15 SepThe Blockchain will change everything, if ….
A recent Bloomberg article has caused a ripple or two. Two big name items have collided to cause this effect: the Blockchain and the involvement of industry maven, Blythe Masters, who as a young hot shot at JP Morgan invented the CDS product. The article is a must read and with it, the following pinch of salt, or rather the awareness that one vital ingredient is missing.
In previous posts, I have highlighted the potential that the Blockchain offers. That vision of the huge potential is one shared by the very astute Ms. Masters and her partners, as well as other luminaries such as Reid Hoffman. Blockchain is not to be confused with or mixed up with Bitcoin; the former is a very valuable tool to enable transaction processing, the latter is a mooted ersatz for real money in the form of fiat currencies, i.e. ones issued by central banks.
The missing ingredient is simple, but elusive: money. Bitcoin is simply too untrustworthy (see prior post). There is also no obvious 100%. substitute. The marketing tsunami that is Ripple would have us believe that the solution is at hand. Understanding where change is needed in matters of money makes it essential to understand the limitations of the current market infrastructure, which set out some laws of physics which even Silicon Valley smarts cannot compensate for.
The graphic is Ripple’s own view of how it enables an international payment via the FX markets. The premise is that the market makers have liquidity and magically make everything happen instantly. Let’s use a real example to see how this might work. I live in Switzerland and regularly need British Pounds, GBP. Assume I want to send GBP 1’000 from my Swiss account to my UK one. According to the Ripple model, or at least my understanding of it, my Swiss bank, Credit Suisse (CS), will use the Ripple platform to find a counterpart who has GBP liquidity and will then send on GBP to my UK bank, RBS. For the sake of illustration, let’s assume that Lloyds Bank plays this role.
All this with the promise of instant payment. Whilst this would be great for me as a customer, my happiness is only given if the banks involved will accept the laws of physics as they apply to payments:
First, CS and Lloyds need to exchange Swiss Francs for Pounds. there is currently no means to do that instantly with any finality. It could be done for value the next day via an industry utility, CLS, but not instantly. The two banks could agree to hold accounts with each other; CS could credit Swiss Francs to an account in Lloyds’ name and vice versa. But, that involves credit risk with each bank having an unsecured receivable. There was a time when that was normal. Now it is not.
Second. Lloyds would have to have GBP on hand to pay over to RBS for my account. Now, while my needs would not trouble the scorers at Lloyds, Lloyds should be looking to ensure it is paid for having GBP on hand, so called liquidity.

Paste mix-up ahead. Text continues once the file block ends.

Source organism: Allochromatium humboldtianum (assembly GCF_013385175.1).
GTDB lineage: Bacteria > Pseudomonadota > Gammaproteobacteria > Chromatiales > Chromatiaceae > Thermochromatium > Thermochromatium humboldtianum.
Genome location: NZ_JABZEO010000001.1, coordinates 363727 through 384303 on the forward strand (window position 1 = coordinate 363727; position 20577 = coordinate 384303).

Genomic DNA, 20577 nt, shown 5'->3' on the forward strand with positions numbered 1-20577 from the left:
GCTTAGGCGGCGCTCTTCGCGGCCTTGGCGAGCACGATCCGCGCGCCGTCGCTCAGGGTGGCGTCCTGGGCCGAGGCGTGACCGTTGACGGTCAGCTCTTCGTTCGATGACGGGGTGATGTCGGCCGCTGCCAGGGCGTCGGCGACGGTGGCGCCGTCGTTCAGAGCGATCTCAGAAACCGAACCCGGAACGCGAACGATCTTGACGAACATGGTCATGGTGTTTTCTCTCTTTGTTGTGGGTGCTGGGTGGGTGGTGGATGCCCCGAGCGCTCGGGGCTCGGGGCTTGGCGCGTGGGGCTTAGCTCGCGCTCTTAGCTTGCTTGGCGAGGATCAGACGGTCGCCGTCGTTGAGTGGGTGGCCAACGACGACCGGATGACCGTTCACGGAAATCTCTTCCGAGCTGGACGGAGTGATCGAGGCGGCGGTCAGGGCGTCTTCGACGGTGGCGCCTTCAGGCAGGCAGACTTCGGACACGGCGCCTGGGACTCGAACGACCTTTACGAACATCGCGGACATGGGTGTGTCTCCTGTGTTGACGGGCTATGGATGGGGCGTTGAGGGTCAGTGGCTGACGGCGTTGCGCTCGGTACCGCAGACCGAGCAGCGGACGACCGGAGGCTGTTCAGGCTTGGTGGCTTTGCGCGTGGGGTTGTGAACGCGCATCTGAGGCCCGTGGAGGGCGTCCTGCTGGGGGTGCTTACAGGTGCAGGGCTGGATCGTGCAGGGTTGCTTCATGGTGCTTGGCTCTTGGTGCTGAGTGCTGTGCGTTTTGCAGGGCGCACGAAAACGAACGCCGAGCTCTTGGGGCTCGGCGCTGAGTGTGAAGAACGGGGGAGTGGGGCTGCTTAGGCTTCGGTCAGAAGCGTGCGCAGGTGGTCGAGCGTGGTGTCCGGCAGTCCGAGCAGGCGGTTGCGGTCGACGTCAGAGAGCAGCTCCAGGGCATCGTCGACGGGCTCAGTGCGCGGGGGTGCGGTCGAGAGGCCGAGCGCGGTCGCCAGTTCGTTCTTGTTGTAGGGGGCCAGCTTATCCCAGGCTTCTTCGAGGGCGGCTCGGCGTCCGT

Thirdly, instant payment and credit to my account is dependent on the local payments infrastructure. In the UK, the faster payments platform would enable this. Not every country has this. High tech, state-of-the-art technology, which of course needs to be paid for.
The result could be achieved if by chance, just when I want to make that payment, CS had some pounds on hand, but then it runs into laws two and three below. Normally CS would depend on a correspondent, aka Nostro. In the UK to make its GBP payments, such as Llloyds or a peer bank. Even if CS had direct access to the GBP payment systems, via so called self clearing, it has exactly the same challenges that Lloyds faces.
The payments infrastructure in manny countries is likely to be a combination of regulator / central bank oversight of an operating organisation that is owned by the banks. Normally there will be single, monopoly provider, for example CHAPS in UK or SIC in Switzerland. Competition here is not only not needed, but would be counterproductive.
Lessons Learned: Money, or more precisely a connection to the payments systems is the missing ingredient.
The commentators and wise heads who have been lauding the potential of the Blockchain are correct. It is a great invention. The missing link is not another invention, but rather the adaptation of existing infrastructure. What is needed is innovation; connecting the old world of payments to the new world of Blockchain, or to be precise Distribute Ledger Technology.
Without that link, link, Blockchain will be just like sex in high school; everybody will be talking about it, but nobody is really doing it.
Before getting too blinded by the potential second coming of the inventor of CDS, it is worth pausing for thought. Whilst the product was undoubtedly brilliant, the back-office or operational was anything but and the missing infrastructure played no small part in the lack of transparency into who owed what to whom that necessitated TARP and the rescue of AIG in the U.S. as well as massive state bailouts in the UK and Europe. With due apologies to any Classicists reading this, “timeo mercator et dona ferentes”. Beware the trader even when she brings gifts.
More next week on how to bridge between the old world and the new.
My own epiphany in matters Bitcoin and distributed ledger technology is the result of three independent sources: I am indebted to Emmanuel Mogenet at Google for his inspiring gift of a Bitcoin, to Richard Brown at IBM for so readily sharing views and educating the latecomer and finally to Reid Hoffman for his seminal article in the May 2015 edition of Wired UK: “Reid Hoffman: Why the block chain matters.”
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